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Pharmacy News

Dr Marie Sartain
/ Categories: APhA News

Under new law, pharmacist scope of practice expands in Tennessee

Governor Bill Lee of Tennessee signed legislation that expands pharmacists’ scope of practice in the state. The law took effect immediately upon the governor’s signature on May 1.

“This law adds to the definition of pharmacy practice, and provides the ability for pharmacists to independently issue prescriptions or medical orders for a select group of medication classes and disease states,” said Anthony Pudlo, MS, PharmD, CEO of the Tennessee Pharmacists Association (TPA).

Pharmacists can use their new independent authority to prescribe antivirals for treatment of influenza or COVID-19, progesterone-only hormonal contraception, naloxone, PEP for non-occupational exposure to HIV, and epinephrine autoinjectors. They can also be listed as the prescriber of record for all adult immunizations for pediatric immunizations against influenza and COVID-19.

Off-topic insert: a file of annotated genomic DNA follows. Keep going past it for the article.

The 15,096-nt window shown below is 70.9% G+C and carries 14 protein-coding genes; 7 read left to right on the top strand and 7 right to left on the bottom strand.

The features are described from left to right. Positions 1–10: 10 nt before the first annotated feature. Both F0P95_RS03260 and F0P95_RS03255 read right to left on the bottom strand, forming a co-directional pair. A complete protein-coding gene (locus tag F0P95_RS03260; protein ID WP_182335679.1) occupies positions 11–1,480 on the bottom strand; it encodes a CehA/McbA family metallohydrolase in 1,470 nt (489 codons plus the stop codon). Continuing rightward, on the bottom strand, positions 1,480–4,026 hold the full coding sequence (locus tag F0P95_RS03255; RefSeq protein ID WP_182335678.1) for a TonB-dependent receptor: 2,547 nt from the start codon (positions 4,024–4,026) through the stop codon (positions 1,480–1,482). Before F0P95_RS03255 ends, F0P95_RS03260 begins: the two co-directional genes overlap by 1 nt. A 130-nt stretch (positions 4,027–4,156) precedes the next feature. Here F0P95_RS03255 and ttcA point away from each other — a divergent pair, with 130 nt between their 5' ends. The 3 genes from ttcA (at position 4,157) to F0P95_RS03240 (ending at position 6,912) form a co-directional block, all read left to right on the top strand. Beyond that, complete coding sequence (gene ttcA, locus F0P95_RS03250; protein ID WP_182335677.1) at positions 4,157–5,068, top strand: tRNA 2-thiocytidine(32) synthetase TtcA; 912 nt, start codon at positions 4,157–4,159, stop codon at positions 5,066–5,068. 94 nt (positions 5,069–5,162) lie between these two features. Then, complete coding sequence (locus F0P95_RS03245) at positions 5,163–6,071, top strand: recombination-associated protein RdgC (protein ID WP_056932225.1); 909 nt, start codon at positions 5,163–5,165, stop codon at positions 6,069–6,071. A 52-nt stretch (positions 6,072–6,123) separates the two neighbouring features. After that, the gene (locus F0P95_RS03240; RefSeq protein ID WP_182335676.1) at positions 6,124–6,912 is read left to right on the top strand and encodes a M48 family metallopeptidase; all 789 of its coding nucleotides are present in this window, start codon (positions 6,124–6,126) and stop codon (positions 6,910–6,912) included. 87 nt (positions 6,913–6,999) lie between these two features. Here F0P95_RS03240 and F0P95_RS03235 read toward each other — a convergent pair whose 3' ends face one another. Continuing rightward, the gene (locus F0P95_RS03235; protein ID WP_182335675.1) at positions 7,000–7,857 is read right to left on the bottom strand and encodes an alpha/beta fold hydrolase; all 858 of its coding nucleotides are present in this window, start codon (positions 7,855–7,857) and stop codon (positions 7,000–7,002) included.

“With this law, pharmacists no longer have to undertake the steps to obtain a CPPA [collaborative pharmacy practice agreement] for such activities,” said Pudlo.

For administering vaccinations, that authority was previously granted under a locally signed immunization protocol with another type of prescriber. And for other medications that can now be prescribed, like Tamiflu, PEP, and topical fluoride agents, pharmacists in Tennessee can independently prescribe them now instead of having to be under a formal CPPA.

“Patients will benefit from direct access to health care services and medications for common ailments and improvement in public health,” said Pudlo. “As evidenced by efforts in other states as well as the research published in the medical literature, pharmacists can improve the quality of care delivered in the health care system, especially in our rural and other medically underserved communities.”

The bill was endorsed by the TPA and the Tennessee Medical Association (TMA). Pudlo said TMA testified in support of the legislation. Tennessee legislators also heard from a strong grassroots advocacy push from pharmacists across the state.

In 2017, Tennessee enacted Public Chapter 82, which paved the way for pharmacists to be credentialed and reimbursed as medical providers in commercial health plan medical provider networks. In addition, Tennessee Medicaid and its managed care organizations have pathways for pharmacists to be credentialed and reimbursed as medical providers.

“TPA will continue to guide pharmacists on these pathways so they can be compensated for the services tied to the authorities now granted with the passage of Senate Bill 869/House Bill 282,” said Pudlo.

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